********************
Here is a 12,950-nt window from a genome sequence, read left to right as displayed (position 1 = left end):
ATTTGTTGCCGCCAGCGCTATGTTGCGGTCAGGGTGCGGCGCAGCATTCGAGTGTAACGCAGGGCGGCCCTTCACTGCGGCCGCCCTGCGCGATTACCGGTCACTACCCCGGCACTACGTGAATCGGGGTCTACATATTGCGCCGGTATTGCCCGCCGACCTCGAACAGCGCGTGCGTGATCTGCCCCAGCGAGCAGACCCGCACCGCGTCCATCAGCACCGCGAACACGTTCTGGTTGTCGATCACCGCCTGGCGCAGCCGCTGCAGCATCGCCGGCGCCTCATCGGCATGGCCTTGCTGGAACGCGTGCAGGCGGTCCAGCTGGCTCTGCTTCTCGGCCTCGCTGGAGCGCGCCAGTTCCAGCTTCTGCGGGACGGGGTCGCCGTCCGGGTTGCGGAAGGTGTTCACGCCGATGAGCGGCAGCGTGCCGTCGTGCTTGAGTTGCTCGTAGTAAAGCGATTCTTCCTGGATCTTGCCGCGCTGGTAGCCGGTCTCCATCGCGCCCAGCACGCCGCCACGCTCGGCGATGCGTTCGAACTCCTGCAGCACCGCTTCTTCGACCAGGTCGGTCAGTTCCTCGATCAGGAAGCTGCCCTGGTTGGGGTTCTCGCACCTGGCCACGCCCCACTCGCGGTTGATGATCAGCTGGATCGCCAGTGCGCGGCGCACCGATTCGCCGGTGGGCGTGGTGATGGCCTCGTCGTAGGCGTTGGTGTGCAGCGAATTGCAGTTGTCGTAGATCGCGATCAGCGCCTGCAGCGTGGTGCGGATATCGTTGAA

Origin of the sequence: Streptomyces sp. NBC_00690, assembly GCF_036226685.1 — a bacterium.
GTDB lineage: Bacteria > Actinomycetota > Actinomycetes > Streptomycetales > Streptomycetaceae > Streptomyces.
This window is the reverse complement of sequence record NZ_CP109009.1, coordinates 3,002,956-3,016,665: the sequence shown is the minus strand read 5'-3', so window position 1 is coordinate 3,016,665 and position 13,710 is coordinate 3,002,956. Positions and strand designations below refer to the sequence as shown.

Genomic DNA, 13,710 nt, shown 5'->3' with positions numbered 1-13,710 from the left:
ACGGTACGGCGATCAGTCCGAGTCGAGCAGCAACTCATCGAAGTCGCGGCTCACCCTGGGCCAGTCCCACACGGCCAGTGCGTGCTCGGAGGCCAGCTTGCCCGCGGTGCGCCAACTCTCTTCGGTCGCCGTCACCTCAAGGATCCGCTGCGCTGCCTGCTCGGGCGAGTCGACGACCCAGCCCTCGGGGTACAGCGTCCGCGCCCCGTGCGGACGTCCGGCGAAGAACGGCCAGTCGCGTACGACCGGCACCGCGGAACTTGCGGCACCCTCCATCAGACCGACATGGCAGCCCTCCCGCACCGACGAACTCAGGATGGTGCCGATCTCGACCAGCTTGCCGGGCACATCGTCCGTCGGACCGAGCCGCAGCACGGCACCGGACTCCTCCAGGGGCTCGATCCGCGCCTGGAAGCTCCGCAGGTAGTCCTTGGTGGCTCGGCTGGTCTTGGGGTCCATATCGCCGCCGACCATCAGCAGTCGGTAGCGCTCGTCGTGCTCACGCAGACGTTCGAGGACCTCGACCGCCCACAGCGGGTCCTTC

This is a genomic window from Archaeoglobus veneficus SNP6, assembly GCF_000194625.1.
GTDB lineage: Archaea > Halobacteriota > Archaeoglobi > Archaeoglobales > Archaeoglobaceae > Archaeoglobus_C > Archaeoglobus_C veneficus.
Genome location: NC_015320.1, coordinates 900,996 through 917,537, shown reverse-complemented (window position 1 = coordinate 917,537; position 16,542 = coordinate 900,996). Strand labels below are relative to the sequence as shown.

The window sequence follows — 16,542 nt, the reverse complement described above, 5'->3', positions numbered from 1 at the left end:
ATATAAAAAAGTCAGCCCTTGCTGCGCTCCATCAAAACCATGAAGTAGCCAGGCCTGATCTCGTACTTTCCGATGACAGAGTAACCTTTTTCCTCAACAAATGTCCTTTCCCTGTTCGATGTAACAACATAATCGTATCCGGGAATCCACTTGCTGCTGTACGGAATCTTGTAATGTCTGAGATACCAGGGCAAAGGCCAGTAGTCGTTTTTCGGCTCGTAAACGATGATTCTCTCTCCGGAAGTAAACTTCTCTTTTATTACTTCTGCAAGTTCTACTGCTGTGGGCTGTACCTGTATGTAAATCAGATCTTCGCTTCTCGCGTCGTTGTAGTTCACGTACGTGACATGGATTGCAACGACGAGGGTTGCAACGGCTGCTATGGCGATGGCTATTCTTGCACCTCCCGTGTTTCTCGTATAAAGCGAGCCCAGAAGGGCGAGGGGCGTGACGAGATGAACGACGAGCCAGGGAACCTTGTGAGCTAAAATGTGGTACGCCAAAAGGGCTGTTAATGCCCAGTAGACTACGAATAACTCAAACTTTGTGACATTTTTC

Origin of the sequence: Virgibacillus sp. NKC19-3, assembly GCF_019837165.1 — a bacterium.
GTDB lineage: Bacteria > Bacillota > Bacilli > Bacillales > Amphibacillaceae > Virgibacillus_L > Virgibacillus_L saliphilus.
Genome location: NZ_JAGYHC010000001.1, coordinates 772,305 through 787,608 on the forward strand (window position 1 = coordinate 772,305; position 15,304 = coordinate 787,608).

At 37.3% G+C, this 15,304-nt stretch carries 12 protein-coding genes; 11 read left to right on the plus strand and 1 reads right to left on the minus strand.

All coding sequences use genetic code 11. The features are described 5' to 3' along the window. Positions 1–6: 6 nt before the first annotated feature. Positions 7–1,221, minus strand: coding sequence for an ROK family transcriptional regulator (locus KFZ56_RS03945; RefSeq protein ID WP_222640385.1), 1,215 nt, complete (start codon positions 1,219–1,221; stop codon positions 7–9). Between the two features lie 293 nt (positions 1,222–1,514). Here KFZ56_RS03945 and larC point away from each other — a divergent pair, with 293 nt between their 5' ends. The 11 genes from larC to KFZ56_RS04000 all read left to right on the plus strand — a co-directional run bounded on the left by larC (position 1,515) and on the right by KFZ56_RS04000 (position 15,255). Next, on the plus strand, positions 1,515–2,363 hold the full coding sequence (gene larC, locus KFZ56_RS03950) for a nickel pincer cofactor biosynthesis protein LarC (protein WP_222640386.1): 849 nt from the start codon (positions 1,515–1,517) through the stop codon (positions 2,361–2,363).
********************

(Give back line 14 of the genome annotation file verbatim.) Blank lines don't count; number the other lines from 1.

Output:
GTDB lineage: Bacteria > Bacillota > Bacilli > Bacillales > Amphibacillaceae > Virgibacillus_L > Virgibacillus_L saliphilus.